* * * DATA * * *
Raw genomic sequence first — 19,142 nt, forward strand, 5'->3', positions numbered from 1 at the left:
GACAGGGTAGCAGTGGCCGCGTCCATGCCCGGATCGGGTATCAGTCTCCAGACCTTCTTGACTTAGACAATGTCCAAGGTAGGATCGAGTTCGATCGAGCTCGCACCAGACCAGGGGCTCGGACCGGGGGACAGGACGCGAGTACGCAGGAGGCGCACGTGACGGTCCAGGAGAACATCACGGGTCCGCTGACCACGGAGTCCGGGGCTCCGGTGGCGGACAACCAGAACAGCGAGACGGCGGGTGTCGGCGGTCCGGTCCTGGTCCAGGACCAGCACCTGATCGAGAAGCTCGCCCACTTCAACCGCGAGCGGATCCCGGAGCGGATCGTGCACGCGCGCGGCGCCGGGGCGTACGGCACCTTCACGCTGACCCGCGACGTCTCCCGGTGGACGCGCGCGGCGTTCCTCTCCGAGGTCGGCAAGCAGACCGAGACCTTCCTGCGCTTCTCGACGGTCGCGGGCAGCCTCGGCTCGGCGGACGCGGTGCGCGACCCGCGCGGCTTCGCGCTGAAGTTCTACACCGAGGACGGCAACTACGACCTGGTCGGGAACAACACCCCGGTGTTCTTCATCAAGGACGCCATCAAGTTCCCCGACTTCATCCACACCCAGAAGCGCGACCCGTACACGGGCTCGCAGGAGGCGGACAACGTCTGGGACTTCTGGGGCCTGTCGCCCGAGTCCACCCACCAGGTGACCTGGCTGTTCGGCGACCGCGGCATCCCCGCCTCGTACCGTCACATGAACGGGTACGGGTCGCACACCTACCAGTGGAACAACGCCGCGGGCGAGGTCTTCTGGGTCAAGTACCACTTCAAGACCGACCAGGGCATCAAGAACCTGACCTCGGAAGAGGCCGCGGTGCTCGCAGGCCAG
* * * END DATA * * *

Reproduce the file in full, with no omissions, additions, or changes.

Raw genomic sequence first — 19,142 nt, forward strand, 5'->3', positions numbered from 1 at the left:
GACAGGGTAGCAGTGGCCGCGTCCATGCCCGGATCGGGTATCAGTCTCCAGACCTTCTTGACTTAGACAATGTCCAAGGTAGGATCGAGTTCGATCGAGCTCGCACCAGACCAGGGGCTCGGACCGGGGGACAGGACGCGAGTACGCAGGAGGCGCACGTGACGGTCCAGGAGAACATCACGGGTCCGCTGACCACGGAGTCCGGGGCTCCGGTGGCGGACAACCAGAACAGCGAGACGGCGGGTGTCGGCGGTCCGGTCCTGGTCCAGGACCAGCACCTGATCGAGAAGCTCGCCCACTTCAACCGCGAGCGGATCCCGGAGCGGATCGTGCACGCGCGCGGCGCCGGGGCGTACGGCACCTTCACGCTGACCCGCGACGTCTCCCGGTGGACGCGCGCGGCGTTCCTCTCCGAGGTCGGCAAGCAGACCGAGACCTTCCTGCGCTTCTCGACGGTCGCGGGCAGCCTCGGCTCGGCGGACGCGGTGCGCGACCCGCGCGGCTTCGCGCTGAAGTTCTACACCGAGGACGGCAACTACGACCTGGTCGGGAACAACACCCCGGTGTTCTTCATCAAGGACGCCATCAAGTTCCCCGACTTCATCCACACCCAGAAGCGCGACCCGTACACGGGCTCGCAGGAGGCGGACAACGTCTGGGACTTCTGGGGCCTGTCGCCCGAGTCCACCCACCAGGTGACCTGGCTGTTCGGCGACCGCGGCATCCCCGCCTCGTACCGTCACATGAACGGGTACGGGTCGCACACCTACCAGTGGAACAACGCCGCGGGCGAGGTCTTCTGGGTCAAGTACCACTTCAAGACCGACCAGGGCATCAAGAACCTGACCTCGGAAGAGGCCGCGGTGCTCGCAGGCCAG